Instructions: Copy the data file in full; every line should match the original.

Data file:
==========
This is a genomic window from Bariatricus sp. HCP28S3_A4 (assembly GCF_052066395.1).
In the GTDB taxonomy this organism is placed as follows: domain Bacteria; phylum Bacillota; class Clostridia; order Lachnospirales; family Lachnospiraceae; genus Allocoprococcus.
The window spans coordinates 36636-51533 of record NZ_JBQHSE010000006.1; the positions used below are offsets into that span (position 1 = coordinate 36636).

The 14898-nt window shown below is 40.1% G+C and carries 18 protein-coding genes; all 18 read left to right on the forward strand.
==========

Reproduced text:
This is a genomic window from Bariatricus sp. HCP28S3_A4 (assembly GCF_052066395.1).
In the GTDB taxonomy this organism is placed as follows: domain Bacteria; phylum Bacillota; class Clostridia; order Lachnospirales; family Lachnospiraceae; genus Allocoprococcus.
The window spans coordinates 36636-51533 of record NZ_JBQHSE010000006.1; the positions used below are offsets into that span (position 1 = coordinate 36636).

The 14898-nt window shown below is 40.1% G+C and carries 18 protein-coding genes; all 18 read left to right on the forward strand.